After studying the system in more detail, the researchers discovered that breaking left-right symmetry in their device reduced this loss to zero. “The conclusion was a little unexpected. Since we want the coupler to radiate towards the top rather than the bottom, it seems natural to break up-down symmetry, like the shape on the bottom left. However, it turns out we must also make it left-right asymmetric to completely suppress the bottom radiation, like the one on the bottom right,” says Jin.

To better understand this phenomenon, the researchers developed a theory based on topological charges, which forbid radiation in a specific direction. For a coupler with both up-down and left-right symmetries, there is one charge on each side forbidding the radiation in the vertical direction. 

“Imagine it as two-part glue. By breaking the left-right symmetry, the topological charge is split into two half charges, and the two-part glue is separated so each part can flow. By breaking the up-down symmetry, each part flows differently on the top and the bottom, so the two-part glue combines only on the bottom, eliminating radiation in that direction. It’s like a leaky pipe has been fixed with a topological two-part glue,” says Zhen.
The team eventually settled on a design with a series of slanted bars, which break left-right and up-down symmetries at the same time. To fabricate these structures, the researchers developed a novel etching method, with silicon chips placed on a wedge-like substrate. This allows etching to occur at a slanted angle, whereas standard etchers can only create vertical side walls. After fabricating the device, the researchers were able to confirm the low energy loss that was predicted by their theory. 

“Experimentally, we found that radiation towards the bottom is 500 times weaker than radiation towards the top in our device, minimizing energy loss,” says Jin. “In addition, our design is very robust to fabrication errors. One limiting factor in our current design is the bandwidth. Right now, we can cover about 26nm, which is decent but not optimal, and our next step is to further improve this to 200nm.”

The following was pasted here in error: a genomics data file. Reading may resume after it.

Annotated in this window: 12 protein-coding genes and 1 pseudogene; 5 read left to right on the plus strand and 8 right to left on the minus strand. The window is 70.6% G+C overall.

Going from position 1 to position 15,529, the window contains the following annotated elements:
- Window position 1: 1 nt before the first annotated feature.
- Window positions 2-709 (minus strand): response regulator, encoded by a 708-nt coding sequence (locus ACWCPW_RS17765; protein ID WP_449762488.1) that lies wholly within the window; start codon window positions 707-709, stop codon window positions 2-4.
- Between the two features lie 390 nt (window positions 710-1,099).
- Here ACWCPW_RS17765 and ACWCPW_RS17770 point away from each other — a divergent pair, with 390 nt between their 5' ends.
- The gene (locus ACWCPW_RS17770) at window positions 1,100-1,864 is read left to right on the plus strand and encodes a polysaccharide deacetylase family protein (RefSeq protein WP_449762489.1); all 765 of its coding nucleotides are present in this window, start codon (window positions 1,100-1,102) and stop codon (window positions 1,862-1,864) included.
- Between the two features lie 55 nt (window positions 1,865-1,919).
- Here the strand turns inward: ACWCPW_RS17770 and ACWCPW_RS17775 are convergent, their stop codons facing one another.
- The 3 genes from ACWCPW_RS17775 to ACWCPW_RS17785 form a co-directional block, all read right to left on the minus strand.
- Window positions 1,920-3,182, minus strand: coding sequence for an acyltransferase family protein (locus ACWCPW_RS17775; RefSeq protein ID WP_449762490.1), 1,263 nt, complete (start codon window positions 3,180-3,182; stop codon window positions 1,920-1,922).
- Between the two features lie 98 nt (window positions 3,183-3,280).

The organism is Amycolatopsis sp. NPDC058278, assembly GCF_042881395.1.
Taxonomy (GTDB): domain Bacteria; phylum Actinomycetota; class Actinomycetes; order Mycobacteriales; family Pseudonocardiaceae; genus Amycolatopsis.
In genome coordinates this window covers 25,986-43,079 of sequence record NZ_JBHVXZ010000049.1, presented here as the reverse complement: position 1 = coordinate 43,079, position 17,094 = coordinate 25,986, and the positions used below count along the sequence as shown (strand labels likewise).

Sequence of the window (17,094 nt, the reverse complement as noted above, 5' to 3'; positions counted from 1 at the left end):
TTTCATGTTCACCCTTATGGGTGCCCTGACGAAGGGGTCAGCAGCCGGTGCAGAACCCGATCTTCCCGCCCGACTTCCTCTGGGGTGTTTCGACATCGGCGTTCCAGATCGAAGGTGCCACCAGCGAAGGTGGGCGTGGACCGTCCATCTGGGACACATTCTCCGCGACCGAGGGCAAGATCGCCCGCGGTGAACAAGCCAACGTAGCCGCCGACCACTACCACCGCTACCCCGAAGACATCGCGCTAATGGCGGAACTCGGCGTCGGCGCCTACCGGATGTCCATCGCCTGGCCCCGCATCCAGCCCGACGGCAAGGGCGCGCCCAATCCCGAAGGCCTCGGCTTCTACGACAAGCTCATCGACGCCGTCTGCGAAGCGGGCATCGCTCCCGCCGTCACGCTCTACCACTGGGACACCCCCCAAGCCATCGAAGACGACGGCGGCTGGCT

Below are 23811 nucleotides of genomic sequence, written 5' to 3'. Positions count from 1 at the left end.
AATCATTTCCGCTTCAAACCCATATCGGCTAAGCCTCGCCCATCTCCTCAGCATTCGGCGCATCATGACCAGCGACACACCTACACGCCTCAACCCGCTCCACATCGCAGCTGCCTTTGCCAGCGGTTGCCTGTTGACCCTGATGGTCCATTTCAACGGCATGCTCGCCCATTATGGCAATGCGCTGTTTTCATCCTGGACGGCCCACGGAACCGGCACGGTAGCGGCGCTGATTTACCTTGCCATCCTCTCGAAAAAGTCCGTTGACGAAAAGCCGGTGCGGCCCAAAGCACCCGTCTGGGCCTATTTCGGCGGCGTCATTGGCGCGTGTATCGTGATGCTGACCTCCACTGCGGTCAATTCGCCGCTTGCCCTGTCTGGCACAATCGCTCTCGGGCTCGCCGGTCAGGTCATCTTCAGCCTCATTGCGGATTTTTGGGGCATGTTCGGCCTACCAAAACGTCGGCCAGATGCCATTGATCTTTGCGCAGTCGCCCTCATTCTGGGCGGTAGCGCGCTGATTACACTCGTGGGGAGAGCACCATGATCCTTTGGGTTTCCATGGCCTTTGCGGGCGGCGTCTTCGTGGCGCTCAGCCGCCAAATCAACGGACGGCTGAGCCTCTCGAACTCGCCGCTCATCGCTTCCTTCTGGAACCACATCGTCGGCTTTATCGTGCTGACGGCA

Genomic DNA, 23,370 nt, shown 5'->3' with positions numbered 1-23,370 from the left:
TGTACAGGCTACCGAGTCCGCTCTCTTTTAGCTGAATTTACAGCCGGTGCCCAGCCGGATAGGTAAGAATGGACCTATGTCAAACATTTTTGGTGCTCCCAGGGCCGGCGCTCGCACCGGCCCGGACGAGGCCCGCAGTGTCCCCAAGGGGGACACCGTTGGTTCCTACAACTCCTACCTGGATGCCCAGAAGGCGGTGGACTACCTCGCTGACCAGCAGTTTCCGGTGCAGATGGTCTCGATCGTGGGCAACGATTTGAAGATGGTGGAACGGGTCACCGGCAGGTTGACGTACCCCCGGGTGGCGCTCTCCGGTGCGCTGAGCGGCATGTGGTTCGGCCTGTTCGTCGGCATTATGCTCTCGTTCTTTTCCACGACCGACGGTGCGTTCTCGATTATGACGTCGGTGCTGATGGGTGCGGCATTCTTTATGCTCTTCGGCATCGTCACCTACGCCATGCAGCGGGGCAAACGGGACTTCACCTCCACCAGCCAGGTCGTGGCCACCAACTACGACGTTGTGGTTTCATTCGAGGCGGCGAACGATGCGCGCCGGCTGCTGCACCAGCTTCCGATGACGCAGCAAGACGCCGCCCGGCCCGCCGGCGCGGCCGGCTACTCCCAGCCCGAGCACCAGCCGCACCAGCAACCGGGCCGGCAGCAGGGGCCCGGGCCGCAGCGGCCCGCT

“These exciting results have the potential to spur new research investments for Army systems,” says Michael Gerhold of the Army Research Laboratory. “Not only do the coupling efficiency advances have potential to improve data communications for commercial data centers, but the results carry huge impact for photonic systems where much lower intensity signals can be used for the same precision computation, making battery powered photonic computers possible.”

This current system is practical due to its simplicity in fabrication and design. In the future, the team hopes to further develop this etching technique to be compatible with existing industrial processes, and the researchers expect applications that can both help light travel more efficiently at short distances, such as between an optical fiber cable and a chip in a server, and over longer distances, such as long-range Lidar systems. “This method is relatively clear and straightforward, so I think everyone can easily get this reliable structure,” says Jin.
This research was supported by the U.S. Army Research Office, AFRL, the MIT Lincoln Laboratory, the Natural Science Foundation of China, and HPCP of Peking University.